proc fmm data=catch seed=12345; class gender; model count = gender*age / dist=Poisson; model + / dist=constant; performance cpucount=2; bayes; run;

The "Model Information" table indicates that the model parameters are estimated by Markov chain Monte Carlo techniques, and it displays the random number seed (Figure 39.11). This is useful if you did not specify a seed to identify the seed value that reproduces the current analysis. The "Bayes Information" table provides basic information about the Monte Carlo sampling scheme. The sampling method uses a data augmentation scheme to impute component membership and then the Gamerman (1997) algorithm to sample the component-specific parameters. The 2,000 burn-in samples are followed by 10,000 Monte Carlo samples without thinning.

Figure 39.11: Model, Bayes, and Prior Information in the ZIP Model

The "Prior Distributions" table identifies the prior distributions, their parameters for the sampled quantities, and their initial values. The prior distribution of parameters associated with model effects is a normal distribution with mean 0 and variance 1,000. The prior distribution for the mixing probability is a Dirichlet(1,1), which is identical to a uniform distribution (Figure 39.11). Because the second mixture component is a degeneracy at zero with no associated parameters, it does not appear in the "Prior Distributions" table in Figure 39.11. Figure 39.12 displays descriptive statistics about the 10,000 posterior samples. Recall from Figure 39.10 that the maximum likelihood estimates were –3.5215, 0.1216, 0.1056, and 0.6972, respectively. With this choice of prior, the means of the posterior samples are generally close to the MLEs in this example. The "Posterior Intervals" table displays 95% intervals of equal-tail probability and 95% intervals of highest posterior density (HPD) intervals.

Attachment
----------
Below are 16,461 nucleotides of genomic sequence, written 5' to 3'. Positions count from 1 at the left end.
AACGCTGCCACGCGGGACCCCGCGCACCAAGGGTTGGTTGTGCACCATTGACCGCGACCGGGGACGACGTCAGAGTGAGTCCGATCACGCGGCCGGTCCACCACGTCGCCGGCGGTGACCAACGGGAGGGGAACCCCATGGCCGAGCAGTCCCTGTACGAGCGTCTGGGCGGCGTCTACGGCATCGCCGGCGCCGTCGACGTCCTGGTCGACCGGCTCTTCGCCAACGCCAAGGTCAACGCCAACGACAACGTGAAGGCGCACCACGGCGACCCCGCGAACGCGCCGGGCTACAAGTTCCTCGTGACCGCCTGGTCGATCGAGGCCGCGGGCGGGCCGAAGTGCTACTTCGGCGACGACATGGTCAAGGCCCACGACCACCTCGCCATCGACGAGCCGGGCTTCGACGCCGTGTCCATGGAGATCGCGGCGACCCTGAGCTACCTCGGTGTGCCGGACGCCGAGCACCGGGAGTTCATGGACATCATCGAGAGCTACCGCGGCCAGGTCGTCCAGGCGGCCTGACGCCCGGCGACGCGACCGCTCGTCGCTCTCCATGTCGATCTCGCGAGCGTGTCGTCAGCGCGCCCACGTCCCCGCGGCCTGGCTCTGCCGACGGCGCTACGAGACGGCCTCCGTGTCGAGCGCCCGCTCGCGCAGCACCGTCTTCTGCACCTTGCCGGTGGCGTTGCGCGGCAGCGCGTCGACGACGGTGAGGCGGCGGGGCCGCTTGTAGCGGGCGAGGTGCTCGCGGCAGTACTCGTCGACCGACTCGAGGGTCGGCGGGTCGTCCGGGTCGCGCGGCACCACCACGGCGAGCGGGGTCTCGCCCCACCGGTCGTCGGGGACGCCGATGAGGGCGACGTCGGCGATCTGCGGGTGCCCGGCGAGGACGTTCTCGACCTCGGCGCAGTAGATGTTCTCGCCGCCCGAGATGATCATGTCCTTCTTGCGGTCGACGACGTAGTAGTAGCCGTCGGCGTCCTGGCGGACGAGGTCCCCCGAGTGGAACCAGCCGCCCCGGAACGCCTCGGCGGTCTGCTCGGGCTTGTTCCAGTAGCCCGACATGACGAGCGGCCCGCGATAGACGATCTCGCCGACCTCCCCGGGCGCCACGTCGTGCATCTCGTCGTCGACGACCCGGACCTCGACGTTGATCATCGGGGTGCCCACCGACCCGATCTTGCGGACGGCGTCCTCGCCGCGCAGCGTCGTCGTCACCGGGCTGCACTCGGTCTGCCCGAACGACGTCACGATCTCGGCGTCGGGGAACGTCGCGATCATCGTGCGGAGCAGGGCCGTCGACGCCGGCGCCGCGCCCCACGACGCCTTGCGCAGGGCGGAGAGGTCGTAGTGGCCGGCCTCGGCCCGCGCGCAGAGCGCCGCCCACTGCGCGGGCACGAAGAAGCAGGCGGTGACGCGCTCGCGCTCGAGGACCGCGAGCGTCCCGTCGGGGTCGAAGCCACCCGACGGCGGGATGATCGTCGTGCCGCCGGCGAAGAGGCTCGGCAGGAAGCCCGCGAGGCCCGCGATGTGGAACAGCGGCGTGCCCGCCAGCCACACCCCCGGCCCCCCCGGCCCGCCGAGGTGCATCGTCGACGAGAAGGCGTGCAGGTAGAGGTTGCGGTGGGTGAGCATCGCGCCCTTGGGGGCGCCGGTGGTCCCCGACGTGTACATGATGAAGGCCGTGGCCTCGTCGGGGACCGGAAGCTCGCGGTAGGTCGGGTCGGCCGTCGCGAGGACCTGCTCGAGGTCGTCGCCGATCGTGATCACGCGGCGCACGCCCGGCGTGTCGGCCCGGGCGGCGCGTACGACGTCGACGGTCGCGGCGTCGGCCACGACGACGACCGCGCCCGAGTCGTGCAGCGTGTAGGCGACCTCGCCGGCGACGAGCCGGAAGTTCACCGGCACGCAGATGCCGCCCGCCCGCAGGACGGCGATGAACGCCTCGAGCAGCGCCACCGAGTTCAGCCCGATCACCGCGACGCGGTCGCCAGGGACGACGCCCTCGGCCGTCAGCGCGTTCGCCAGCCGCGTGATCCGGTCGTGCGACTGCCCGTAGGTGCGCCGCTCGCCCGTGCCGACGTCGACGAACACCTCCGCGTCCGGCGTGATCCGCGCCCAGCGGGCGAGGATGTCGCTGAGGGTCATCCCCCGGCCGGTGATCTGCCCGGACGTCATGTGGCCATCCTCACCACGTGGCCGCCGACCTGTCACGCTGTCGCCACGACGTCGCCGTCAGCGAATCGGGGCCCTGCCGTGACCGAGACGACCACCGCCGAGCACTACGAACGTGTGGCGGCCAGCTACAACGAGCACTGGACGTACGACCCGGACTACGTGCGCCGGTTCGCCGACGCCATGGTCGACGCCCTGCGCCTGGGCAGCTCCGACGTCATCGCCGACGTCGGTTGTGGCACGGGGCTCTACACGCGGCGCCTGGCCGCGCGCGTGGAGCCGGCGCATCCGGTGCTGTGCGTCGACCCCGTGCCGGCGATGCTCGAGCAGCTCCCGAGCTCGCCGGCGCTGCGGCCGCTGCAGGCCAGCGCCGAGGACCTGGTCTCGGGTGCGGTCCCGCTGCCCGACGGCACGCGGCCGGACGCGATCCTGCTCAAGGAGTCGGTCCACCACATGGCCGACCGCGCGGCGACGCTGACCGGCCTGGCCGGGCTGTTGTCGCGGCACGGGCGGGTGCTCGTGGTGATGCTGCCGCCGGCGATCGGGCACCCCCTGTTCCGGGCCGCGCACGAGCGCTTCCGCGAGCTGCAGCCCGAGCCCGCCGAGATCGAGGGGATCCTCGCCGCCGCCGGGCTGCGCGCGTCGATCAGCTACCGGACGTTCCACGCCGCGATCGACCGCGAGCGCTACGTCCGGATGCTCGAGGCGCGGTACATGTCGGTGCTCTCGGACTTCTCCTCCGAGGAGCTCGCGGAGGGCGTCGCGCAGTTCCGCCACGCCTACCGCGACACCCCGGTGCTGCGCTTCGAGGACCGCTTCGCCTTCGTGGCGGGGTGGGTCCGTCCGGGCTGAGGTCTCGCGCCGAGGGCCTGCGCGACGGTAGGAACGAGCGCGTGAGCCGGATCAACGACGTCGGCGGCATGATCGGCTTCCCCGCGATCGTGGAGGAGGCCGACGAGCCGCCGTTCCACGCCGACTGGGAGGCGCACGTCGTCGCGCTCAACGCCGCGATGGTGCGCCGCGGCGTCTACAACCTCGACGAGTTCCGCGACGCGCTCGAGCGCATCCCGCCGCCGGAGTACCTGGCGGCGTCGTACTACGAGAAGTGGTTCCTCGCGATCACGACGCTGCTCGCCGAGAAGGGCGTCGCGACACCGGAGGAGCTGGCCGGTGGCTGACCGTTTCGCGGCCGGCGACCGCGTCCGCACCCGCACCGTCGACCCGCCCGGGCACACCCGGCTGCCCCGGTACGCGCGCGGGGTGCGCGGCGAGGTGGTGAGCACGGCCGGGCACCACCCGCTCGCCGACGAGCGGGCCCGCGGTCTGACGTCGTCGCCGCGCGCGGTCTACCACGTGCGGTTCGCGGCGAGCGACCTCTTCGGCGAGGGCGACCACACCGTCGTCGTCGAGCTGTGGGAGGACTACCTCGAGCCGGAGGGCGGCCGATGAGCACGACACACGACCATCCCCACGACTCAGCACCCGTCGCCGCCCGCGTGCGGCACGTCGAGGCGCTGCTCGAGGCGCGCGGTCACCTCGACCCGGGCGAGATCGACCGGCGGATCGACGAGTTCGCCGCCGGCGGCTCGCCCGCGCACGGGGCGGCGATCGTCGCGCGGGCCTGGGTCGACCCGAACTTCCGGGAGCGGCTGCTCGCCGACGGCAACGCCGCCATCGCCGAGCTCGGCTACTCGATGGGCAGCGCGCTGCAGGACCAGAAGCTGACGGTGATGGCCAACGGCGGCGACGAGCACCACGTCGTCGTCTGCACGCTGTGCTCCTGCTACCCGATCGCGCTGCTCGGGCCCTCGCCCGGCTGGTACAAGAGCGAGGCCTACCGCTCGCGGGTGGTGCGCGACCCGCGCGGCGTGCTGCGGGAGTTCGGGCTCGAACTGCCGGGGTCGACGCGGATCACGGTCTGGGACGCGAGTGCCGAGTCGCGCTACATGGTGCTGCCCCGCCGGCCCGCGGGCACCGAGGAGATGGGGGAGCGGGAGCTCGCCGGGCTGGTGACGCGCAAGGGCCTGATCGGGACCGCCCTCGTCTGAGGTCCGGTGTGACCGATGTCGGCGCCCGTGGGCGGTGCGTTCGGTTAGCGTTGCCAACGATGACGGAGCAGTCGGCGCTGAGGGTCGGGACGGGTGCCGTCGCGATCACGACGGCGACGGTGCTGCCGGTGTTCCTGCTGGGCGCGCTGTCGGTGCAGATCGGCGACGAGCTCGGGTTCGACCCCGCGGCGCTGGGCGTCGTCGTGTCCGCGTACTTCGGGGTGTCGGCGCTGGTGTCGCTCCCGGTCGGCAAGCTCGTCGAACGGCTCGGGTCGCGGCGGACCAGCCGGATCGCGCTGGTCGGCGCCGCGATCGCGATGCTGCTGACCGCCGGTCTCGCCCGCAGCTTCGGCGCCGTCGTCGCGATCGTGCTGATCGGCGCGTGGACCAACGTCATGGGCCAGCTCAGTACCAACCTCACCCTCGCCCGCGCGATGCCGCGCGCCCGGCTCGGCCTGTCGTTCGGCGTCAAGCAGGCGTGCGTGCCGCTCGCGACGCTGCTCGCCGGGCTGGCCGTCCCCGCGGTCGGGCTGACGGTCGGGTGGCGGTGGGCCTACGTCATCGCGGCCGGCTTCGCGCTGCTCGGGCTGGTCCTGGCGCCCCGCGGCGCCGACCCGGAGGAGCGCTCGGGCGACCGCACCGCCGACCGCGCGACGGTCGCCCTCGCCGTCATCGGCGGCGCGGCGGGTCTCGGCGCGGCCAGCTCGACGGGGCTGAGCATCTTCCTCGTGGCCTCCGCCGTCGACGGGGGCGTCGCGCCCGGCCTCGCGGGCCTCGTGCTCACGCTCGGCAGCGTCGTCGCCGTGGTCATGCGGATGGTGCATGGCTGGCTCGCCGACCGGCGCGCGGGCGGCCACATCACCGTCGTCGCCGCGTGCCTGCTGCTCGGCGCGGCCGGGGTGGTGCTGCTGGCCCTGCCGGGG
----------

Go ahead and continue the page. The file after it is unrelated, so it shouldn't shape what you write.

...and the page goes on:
Figure 39.12: Posterior Summaries and Intervals in the ZIP Model

Posterior Summaries | ||||||||
---|---|---|---|---|---|---|---|---|

Component | Effect | gender | N | Mean | Standard Deviation |
Percentiles | ||

25 | 50 | 75 | ||||||

1 | Intercept | 10000 | -3.5524 | 0.6509 | -3.9922 | -3.5359 | -3.0875 | |

1 | age*gender | F | 10000 | 0.1220 | 0.0136 | 0.1124 | 0.1218 | 0.1314 |

1 | age*gender | M | 10000 | 0.1058 | 0.0140 | 0.0961 | 0.1055 | 0.1153 |

1 | Probability | 10000 | 0.6938 | 0.0945 | 0.6293 | 0.6978 | 0.7605 |

You can generate trace plots for the posterior parameter estimates by enabling ODS Graphics:

ods graphics on; ods select TADPanel; proc fmm data=catch seed=12345; class gender; model count = gender*age / dist=Poisson; model + / dist=constant; performance cpucount=2; bayes; run; ods graphics off;

A separate trace panel is produced for each sampled parameter, and the panels for the gender-specific slopes are shown in Figure 39.13. There is good mixing in the chains: the modest autocorrelation that diminishes after about 10 successive samples. By default, the FMM procedure transfers the credible intervals for each parameter from the "Posterior Intervals" table to the trace plot and the density plot in the trace panel.

Figure 39.13: Trace Panels for Gender-Specific Slopes